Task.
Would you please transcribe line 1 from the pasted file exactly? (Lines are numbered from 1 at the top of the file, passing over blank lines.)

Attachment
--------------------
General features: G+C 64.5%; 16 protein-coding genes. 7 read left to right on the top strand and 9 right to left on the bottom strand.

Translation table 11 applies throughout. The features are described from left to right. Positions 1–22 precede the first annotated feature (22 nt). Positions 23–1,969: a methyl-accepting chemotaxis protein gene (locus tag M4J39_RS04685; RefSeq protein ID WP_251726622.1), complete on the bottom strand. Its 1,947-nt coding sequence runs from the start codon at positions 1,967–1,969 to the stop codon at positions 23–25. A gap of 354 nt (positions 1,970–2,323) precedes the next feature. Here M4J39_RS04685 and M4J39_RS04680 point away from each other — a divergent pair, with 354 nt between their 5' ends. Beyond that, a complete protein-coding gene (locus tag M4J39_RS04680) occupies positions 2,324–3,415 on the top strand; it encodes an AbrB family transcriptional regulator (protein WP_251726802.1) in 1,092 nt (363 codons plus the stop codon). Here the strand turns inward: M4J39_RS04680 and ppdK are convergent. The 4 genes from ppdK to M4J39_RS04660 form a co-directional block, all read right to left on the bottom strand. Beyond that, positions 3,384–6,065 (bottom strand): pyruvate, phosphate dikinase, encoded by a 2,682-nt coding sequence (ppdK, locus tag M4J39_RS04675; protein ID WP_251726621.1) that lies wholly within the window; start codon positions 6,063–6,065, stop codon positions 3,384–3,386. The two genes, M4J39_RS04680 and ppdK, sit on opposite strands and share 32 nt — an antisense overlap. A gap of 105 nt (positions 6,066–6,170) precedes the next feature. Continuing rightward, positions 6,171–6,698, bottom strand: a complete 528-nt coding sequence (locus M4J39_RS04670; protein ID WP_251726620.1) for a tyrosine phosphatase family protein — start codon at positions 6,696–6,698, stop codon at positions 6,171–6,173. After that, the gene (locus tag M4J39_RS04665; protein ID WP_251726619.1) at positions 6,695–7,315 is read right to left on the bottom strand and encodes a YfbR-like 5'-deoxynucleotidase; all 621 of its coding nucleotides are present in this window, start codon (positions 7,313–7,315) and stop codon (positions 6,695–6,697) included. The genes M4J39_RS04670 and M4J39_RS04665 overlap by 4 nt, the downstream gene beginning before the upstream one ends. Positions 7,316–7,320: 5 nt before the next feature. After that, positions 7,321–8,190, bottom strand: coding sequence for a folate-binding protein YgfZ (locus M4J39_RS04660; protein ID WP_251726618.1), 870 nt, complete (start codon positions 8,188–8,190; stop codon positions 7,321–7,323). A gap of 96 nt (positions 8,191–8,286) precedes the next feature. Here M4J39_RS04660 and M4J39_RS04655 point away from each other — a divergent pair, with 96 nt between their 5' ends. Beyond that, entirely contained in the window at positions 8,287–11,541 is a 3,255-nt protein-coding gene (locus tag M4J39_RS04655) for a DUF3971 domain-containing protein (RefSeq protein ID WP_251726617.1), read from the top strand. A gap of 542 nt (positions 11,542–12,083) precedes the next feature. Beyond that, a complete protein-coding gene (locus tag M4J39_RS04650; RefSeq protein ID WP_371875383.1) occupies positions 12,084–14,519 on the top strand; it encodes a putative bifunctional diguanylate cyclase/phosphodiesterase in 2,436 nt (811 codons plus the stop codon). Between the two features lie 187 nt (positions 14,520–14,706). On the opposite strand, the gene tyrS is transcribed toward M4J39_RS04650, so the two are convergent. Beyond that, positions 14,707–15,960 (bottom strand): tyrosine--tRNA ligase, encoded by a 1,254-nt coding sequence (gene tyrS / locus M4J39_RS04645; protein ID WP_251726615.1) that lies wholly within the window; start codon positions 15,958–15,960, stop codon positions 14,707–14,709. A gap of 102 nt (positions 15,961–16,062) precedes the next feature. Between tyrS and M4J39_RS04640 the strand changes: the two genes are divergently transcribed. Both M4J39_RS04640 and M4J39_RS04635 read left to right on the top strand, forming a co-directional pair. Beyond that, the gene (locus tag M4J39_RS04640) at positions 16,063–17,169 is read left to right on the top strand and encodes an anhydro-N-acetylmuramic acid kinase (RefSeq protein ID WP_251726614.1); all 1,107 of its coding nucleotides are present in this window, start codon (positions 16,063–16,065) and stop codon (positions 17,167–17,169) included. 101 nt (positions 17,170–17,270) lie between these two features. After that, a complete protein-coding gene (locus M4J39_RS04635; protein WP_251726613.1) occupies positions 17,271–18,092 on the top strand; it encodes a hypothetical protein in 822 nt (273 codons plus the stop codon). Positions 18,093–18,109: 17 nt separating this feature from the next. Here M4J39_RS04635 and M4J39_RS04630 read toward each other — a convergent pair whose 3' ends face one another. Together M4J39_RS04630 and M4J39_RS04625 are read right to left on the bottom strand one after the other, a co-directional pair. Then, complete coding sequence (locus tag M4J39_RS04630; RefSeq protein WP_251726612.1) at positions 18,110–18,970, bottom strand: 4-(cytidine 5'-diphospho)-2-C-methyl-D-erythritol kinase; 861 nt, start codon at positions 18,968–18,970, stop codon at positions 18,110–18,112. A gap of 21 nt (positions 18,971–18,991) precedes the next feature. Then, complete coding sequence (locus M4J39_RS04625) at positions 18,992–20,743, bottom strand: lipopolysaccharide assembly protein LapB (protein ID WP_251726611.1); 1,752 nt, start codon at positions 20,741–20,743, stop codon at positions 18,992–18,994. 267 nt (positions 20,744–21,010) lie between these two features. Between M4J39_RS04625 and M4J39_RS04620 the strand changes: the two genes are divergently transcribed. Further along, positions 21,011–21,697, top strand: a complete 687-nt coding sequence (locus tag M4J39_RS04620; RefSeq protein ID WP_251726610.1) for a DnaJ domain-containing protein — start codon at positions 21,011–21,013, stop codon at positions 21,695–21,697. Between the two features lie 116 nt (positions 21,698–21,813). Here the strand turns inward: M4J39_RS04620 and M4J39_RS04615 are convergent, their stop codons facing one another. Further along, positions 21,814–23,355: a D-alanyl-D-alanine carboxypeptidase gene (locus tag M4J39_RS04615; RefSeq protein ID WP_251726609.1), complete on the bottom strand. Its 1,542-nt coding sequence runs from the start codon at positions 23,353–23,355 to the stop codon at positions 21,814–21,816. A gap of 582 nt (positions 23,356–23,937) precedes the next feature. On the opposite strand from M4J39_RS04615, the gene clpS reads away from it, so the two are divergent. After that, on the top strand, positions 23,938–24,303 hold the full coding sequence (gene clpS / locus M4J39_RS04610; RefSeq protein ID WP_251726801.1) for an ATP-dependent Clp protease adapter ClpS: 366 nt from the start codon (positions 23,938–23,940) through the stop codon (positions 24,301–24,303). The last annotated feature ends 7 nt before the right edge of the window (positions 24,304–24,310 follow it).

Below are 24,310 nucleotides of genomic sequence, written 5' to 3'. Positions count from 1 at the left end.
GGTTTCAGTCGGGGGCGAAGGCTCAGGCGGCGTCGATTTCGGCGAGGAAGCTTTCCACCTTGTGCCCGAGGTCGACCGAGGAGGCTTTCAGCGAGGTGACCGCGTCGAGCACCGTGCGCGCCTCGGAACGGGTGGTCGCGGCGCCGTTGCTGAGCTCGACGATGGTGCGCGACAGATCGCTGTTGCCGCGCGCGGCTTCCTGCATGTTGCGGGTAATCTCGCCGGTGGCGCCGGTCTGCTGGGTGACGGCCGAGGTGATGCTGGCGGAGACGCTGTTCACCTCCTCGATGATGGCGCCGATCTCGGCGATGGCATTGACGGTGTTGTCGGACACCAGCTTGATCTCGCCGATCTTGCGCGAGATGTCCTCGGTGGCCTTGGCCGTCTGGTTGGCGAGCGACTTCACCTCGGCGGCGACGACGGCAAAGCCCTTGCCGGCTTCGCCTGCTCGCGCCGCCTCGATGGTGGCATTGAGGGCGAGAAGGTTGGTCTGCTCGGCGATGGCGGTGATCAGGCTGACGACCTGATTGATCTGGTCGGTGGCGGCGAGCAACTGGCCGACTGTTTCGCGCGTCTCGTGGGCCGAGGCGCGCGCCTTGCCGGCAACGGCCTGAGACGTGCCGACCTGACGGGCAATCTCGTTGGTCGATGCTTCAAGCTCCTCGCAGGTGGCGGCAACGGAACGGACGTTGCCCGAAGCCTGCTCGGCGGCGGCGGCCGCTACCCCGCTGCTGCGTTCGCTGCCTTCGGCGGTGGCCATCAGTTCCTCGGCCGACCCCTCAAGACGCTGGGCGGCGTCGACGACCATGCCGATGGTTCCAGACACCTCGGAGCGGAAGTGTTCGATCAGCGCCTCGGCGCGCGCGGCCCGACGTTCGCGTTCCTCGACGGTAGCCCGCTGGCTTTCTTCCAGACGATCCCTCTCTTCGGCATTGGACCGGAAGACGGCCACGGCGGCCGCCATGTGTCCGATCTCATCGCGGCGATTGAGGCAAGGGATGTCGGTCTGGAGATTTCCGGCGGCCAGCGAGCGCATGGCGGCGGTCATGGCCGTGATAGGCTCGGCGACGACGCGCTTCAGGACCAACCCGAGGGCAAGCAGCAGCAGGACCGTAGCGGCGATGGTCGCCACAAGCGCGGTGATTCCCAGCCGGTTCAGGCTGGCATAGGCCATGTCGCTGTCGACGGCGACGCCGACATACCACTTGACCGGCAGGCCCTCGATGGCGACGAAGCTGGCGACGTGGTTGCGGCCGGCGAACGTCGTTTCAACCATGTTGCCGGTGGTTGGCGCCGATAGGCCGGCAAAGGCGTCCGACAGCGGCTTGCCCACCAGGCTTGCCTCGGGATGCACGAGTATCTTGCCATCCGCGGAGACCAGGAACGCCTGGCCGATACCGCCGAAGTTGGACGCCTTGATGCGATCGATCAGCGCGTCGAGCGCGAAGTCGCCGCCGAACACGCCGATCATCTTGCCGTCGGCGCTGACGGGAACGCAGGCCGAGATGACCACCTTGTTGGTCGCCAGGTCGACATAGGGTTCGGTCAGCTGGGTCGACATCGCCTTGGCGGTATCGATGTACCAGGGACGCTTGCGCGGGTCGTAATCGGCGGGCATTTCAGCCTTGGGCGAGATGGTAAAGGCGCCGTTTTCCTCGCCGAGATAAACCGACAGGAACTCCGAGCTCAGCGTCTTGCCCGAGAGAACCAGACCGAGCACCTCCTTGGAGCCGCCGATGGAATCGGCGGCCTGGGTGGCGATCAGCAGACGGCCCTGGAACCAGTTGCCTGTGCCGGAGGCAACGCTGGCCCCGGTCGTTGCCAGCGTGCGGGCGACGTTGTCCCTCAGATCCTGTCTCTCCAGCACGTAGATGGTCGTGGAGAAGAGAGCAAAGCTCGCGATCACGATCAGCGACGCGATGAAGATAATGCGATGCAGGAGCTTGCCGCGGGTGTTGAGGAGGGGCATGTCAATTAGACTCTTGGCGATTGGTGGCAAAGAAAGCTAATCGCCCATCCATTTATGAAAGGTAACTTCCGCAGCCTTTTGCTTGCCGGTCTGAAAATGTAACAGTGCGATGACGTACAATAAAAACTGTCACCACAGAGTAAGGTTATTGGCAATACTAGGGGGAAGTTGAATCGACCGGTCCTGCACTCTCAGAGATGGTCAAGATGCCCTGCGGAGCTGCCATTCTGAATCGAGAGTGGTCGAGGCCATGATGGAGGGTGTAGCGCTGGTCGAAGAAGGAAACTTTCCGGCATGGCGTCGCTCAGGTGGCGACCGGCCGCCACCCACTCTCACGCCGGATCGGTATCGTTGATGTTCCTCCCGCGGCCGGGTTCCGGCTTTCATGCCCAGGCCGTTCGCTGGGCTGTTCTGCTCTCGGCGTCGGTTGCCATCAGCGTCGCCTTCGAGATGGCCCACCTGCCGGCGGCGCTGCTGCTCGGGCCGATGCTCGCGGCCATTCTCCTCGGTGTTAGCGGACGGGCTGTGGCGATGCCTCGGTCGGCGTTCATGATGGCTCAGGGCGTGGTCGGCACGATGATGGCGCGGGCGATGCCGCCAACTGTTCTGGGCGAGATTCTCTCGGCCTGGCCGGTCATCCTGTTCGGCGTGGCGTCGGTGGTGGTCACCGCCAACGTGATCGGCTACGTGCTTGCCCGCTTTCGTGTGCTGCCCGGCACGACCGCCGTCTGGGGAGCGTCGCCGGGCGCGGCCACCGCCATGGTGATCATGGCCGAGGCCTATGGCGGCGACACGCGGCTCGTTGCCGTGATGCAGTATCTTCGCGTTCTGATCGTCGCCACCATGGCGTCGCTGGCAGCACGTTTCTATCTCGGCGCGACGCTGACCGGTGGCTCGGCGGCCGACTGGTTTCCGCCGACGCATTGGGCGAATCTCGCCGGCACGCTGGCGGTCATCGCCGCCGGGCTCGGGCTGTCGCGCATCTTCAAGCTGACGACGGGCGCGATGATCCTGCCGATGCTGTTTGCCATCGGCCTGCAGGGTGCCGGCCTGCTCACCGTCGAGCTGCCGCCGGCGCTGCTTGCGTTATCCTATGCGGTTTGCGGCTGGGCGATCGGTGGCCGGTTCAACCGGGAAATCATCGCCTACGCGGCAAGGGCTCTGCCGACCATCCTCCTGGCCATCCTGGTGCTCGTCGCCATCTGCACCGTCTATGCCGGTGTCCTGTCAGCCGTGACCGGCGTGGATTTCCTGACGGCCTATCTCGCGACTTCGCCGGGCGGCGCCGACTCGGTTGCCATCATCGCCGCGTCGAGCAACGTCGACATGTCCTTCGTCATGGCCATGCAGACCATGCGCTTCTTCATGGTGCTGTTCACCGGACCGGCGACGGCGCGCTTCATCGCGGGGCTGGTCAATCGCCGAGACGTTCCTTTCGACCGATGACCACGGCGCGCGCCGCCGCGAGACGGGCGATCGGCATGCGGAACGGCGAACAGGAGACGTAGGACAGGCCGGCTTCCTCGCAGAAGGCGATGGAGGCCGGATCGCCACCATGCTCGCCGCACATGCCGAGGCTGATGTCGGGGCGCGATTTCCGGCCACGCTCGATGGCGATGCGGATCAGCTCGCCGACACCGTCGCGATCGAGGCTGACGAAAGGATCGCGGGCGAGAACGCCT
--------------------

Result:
General features: G+C 64.5%; 16 protein-coding genes. 7 read left to right on the top strand and 9 right to left on the bottom strand.